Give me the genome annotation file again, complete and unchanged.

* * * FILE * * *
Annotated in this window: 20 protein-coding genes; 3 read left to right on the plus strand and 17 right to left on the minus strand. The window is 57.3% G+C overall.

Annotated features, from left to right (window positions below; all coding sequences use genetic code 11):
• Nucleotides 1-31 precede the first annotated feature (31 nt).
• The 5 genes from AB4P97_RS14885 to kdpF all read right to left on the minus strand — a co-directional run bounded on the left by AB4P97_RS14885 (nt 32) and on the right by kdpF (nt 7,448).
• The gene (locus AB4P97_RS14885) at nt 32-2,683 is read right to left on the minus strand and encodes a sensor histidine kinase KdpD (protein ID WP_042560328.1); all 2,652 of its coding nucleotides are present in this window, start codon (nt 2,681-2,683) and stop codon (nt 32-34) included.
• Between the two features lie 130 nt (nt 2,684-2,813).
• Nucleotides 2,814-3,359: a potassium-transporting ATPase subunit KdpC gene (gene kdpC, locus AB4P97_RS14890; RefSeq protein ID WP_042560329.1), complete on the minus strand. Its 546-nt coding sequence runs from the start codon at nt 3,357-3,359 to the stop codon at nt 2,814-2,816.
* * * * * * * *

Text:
Annotated in this window: 20 protein-coding genes; 3 read left to right on the plus strand and 17 right to left on the minus strand. The window is 57.3% G+C overall.

Annotated features, from left to right (window positions below; all coding sequences use genetic code 11):
• Nucleotides 1-31 precede the first annotated feature (31 nt).
• The 5 genes from AB4P97_RS14885 to kdpF all read right to left on the minus strand — a co-directional run bounded on the left by AB4P97_RS14885 (nt 32) and on the right by kdpF (nt 7,448).
• The gene (locus AB4P97_RS14885) at nt 32-2,683 is read right to left on the minus strand and encodes a sensor histidine kinase KdpD (protein ID WP_042560328.1); all 2,652 of its coding nucleotides are present in this window, start codon (nt 2,681-2,683) and stop codon (nt 32-34) included.
• Between the two features lie 130 nt (nt 2,684-2,813).
• Nucleotides 2,814-3,359: a potassium-transporting ATPase subunit KdpC gene (gene kdpC, locus AB4P97_RS14890; RefSeq protein ID WP_042560329.1), complete on the minus strand. Its 546-nt coding sequence runs from the start codon at nt 3,357-3,359 to the stop codon at nt 2,814-2,816.